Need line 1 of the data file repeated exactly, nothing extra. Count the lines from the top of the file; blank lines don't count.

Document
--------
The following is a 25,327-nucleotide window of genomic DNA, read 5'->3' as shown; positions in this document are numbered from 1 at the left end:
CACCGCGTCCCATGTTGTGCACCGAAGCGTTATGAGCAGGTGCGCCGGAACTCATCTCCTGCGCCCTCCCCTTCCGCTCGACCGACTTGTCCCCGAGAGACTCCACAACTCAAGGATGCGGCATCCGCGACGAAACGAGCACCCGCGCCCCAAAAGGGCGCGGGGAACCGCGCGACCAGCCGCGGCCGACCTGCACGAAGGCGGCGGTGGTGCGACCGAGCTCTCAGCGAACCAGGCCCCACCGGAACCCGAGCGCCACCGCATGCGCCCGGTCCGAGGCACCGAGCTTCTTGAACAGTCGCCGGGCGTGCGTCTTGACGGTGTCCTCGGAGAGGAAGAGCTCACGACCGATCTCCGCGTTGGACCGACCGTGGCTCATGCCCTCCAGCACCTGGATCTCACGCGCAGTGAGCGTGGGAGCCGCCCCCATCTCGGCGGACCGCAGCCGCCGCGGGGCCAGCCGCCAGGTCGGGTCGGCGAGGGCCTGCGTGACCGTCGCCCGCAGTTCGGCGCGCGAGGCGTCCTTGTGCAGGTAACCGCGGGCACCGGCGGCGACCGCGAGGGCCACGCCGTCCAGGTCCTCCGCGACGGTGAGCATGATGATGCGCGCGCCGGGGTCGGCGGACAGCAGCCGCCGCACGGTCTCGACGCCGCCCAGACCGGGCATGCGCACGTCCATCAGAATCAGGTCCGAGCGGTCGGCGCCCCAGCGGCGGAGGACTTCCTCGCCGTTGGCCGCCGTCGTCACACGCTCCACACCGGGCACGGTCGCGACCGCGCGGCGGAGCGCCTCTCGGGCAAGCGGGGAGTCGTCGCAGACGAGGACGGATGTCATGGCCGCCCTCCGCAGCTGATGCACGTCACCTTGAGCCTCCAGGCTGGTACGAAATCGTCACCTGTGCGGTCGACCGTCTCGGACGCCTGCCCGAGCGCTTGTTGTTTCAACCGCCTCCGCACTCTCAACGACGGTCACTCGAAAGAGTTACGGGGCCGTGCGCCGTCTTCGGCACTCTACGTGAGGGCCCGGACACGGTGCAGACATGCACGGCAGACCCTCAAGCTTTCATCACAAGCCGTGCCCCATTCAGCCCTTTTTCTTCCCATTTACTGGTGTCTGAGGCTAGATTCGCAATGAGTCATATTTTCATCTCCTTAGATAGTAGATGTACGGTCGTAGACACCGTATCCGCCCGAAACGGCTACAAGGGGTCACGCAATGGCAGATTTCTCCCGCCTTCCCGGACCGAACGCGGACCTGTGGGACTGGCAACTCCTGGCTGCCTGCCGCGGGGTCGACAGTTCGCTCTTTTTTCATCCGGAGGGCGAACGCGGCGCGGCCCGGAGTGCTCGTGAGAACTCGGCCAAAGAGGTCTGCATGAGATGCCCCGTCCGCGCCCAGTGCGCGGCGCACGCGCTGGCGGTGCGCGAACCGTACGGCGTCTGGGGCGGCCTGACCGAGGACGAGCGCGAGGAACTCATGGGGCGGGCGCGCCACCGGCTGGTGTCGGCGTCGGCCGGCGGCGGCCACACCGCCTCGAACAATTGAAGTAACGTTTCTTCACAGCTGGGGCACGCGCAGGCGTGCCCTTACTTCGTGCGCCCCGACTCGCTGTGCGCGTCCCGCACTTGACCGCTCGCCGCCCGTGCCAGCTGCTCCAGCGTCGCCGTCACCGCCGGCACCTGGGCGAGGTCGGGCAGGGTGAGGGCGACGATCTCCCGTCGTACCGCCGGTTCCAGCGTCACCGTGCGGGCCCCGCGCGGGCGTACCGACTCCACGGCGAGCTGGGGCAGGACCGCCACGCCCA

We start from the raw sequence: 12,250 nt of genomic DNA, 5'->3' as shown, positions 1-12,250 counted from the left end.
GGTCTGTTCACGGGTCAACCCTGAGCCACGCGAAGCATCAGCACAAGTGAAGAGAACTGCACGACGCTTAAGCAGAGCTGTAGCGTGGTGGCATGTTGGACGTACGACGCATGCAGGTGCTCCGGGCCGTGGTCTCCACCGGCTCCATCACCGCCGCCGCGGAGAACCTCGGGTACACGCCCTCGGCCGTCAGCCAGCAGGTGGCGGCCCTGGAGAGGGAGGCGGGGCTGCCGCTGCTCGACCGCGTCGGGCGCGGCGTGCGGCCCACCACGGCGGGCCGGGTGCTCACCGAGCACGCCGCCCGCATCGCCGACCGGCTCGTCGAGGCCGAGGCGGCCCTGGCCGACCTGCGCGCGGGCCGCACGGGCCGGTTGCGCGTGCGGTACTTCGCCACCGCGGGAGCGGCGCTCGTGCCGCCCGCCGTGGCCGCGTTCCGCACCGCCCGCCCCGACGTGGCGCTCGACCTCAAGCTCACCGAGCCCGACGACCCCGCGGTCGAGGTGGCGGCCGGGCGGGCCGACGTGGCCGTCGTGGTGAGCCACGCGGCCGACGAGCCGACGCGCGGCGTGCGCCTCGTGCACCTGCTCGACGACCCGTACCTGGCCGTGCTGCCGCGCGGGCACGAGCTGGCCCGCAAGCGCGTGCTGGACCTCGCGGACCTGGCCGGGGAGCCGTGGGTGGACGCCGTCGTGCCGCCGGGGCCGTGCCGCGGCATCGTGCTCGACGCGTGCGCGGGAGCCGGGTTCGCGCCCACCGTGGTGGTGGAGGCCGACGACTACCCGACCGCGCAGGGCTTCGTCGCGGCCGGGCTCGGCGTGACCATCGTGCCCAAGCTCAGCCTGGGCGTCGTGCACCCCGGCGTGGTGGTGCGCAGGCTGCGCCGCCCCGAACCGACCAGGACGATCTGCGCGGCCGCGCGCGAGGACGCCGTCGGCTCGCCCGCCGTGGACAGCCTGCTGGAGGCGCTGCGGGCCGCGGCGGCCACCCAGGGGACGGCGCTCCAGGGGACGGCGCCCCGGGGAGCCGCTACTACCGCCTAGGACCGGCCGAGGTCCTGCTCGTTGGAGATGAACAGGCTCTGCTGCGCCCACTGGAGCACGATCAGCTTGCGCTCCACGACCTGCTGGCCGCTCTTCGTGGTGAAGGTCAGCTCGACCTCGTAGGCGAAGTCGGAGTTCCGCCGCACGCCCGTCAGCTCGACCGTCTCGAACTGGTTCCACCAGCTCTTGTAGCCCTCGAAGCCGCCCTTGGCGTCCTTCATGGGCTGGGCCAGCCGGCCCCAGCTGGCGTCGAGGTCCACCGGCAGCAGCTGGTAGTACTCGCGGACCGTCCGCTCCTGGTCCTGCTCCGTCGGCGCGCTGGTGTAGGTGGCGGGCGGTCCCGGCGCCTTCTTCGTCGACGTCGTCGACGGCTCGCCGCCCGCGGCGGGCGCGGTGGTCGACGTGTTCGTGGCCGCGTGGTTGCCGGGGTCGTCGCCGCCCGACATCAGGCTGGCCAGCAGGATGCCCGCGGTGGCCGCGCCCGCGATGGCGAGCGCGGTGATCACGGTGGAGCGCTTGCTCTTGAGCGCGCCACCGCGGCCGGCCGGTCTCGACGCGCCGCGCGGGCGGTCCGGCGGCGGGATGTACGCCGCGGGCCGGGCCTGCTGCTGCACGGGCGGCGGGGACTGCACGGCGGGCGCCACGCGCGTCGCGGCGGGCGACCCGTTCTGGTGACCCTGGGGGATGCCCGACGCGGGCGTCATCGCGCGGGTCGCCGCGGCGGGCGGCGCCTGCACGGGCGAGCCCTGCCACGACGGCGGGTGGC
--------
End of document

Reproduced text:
The following is a 25,327-nucleotide window of genomic DNA, read 5'->3' as shown; positions in this document are numbered from 1 at the left end: